Science Slams Could Be The Future Of Communicating Research

Ten minutes, no rules, winner takes all

I may not be a scientist, but as the social media editor here at Popular Science, I appreciate an entertaining, well-constructed science story. So when one of my oldest friends, Tyler Corey, told me he was accepted as one of five finalists for a “Science Slam”—sort of like a competitive TED Talk—about his research at the University of Nebraska-Lincoln (UNL), I was excited to see what it was all about.

Tyler and the other four finalists, all graduate students or postdoctorate fellows at UNL, spoke on their “eureka!” moments, those specific instances in which they were inspired to do their research. For Tyler, it was reading a paragraph for his Tropical Ecology and Conservation class during his senior year of undergrad at Tufts University. The book, Tropical Nature by Adrian Forsyth and Ken Miyata, brought up an unusual order of arachnids that he’d never heard of before, amblypygids. Tyler even made note of this on a post-it note, writing, “These sound super cool. Amblypigids.” (He later laughed when sending me the picture because he had misspelled amblypygids as “amblypigids,” despite it being on the page in front of him.)

Tyler's incorrectly spelled post-it note
Tyler’s incorrectly spelled post-it note Tyler Corey

Tyler now studies amblypygids, also known as whip spiders (“which aren’t actually spiders” as he likes to remind me). He even traveled to the rainforests of Costa Rica to study them as a part of his research. He’s glad for that opportunity because “it shows kids that scientists aren’t just socially awkward nerds in white lab coats mixing beakers.”

The other reason he likes whip spiders is their uniqueness. The paragraph that inspired him describes them as “ominous creatures, black as the night and looking like flattened hybrids between a crab and a spider.” After reciting that description from memory, Tyler elaborated on his fondness for the creatures he lovingly dubbed “nightmare crab demons,” saying “They’re so striking. When I show someone a picture of them, it always gets their attention, which makes it much easier to share and teach.”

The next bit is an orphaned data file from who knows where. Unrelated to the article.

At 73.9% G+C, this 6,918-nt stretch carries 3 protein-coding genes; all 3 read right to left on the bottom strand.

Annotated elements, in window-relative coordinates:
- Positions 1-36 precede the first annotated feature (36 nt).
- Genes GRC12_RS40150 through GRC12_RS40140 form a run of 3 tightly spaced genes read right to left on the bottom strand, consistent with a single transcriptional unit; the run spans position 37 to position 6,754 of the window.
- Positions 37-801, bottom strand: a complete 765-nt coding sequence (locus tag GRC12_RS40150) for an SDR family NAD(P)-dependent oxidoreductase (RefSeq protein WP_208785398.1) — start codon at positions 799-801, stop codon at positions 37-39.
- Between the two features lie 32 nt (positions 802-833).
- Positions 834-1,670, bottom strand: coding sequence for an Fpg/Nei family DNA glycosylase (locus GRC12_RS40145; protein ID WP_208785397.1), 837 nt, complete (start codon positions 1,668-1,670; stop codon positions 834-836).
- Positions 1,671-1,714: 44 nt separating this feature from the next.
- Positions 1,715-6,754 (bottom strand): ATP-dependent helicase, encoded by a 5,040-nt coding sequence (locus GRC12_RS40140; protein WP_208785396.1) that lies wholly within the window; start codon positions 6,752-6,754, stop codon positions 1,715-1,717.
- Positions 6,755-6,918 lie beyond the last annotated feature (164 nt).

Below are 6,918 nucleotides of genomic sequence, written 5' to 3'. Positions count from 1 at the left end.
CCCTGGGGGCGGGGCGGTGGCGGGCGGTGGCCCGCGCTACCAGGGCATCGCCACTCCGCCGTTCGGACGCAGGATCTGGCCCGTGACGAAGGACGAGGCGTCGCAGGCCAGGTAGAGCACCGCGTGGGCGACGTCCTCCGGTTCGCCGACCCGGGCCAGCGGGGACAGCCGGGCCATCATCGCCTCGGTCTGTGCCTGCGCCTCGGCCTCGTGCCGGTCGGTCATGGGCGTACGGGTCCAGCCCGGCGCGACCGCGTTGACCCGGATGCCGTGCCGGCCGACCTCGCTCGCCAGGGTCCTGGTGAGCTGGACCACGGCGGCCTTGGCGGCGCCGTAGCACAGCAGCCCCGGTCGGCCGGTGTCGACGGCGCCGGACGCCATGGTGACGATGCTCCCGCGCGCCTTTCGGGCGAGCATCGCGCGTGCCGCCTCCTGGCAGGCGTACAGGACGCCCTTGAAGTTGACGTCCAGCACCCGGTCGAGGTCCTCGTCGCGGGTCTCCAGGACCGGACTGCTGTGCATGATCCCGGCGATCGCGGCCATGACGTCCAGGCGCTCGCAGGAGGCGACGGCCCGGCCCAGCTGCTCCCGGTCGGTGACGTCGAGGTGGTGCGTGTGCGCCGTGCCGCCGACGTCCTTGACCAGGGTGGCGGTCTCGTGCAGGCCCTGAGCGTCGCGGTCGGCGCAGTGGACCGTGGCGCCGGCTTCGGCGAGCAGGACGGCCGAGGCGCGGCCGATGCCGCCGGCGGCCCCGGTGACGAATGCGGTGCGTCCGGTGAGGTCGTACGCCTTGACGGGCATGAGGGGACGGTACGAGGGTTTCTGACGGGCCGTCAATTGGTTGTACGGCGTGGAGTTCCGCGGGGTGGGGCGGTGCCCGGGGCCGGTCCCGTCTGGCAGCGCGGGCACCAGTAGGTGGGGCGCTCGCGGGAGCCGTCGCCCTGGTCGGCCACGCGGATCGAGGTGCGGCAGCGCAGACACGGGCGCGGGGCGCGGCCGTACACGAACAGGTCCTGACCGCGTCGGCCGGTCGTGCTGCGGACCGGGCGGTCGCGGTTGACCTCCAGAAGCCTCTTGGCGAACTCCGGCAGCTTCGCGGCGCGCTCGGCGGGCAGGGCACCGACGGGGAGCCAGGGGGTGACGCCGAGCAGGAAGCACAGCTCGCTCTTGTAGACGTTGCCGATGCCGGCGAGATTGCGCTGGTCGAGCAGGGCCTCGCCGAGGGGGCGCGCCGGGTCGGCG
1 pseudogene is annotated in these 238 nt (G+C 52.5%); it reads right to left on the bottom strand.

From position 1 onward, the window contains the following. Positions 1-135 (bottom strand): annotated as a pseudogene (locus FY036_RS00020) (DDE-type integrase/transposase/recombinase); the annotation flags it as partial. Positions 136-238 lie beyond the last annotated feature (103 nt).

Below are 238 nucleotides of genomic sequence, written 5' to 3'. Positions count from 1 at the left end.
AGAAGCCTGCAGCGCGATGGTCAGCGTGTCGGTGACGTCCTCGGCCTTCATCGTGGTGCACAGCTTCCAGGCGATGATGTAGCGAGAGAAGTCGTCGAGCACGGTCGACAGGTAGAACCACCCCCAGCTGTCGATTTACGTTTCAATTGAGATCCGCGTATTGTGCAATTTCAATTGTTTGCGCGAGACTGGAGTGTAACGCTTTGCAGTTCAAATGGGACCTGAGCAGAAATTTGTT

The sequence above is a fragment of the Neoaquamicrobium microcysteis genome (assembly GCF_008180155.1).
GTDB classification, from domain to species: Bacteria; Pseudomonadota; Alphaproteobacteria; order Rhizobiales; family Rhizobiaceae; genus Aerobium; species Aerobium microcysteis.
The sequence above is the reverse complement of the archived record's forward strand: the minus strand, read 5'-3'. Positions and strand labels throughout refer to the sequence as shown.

Tyler calls this whip spider "The Cannibal."
Tyler calls this amblypygid “The Cannibal.” Tyler Corey

After watching videos of the Slam participants, I couldn’t help but wonder why I had never heard of this before, especially since it’s an event that combines science communication and audience participation in an effective and engaging way—something that is so central to my own job.

It turns out that Science Slams aren’t common in the United States—the organizers at UNL believe this is only the second such event in the country. But in Germany and throughout Europe these events are frequently used to promote science communication and literacy. The format started in Germany in 2006, as a way to encourage scientists to not just focus on sharing the results of their immediate research, but also on the topic as a whole, in “an understandable, entertaining, and concise way,” according to the movement’s official webpage in Germany. They’re also held in non-traditional venues (i.e. not lecture halls) to both make the audience more comfortable and force scientists to “leave their ivory tower and become a part of popular culture.”

Jocelyn Bosley, an Education and Outreach Coordinator at UNL’s Materials Research Science and Engineering Center (MRSEC), helped put UNL’s Slam together. This past Fall, she gave a presentation about the Science Slam Movement, which inspired Tyler to participate. During the presentation, Bosley explained that ‘Science Slam’ gets its name from another popular performance type—the poetry slam. Tyler, in addition to his scientific endeavors, is a musician and a stand-up comedian, so the idea of entertaining a crowd while talking about his research seemed ideal to him.

The term Science Slam is also deliberately not copyrighted, Bosley said in her presentation, so anyone in the world can use it for an event. However there are some general guidelines that distinguish a Slam from any other form of science communication. Here’s an excerpt from Bosley’s presentation: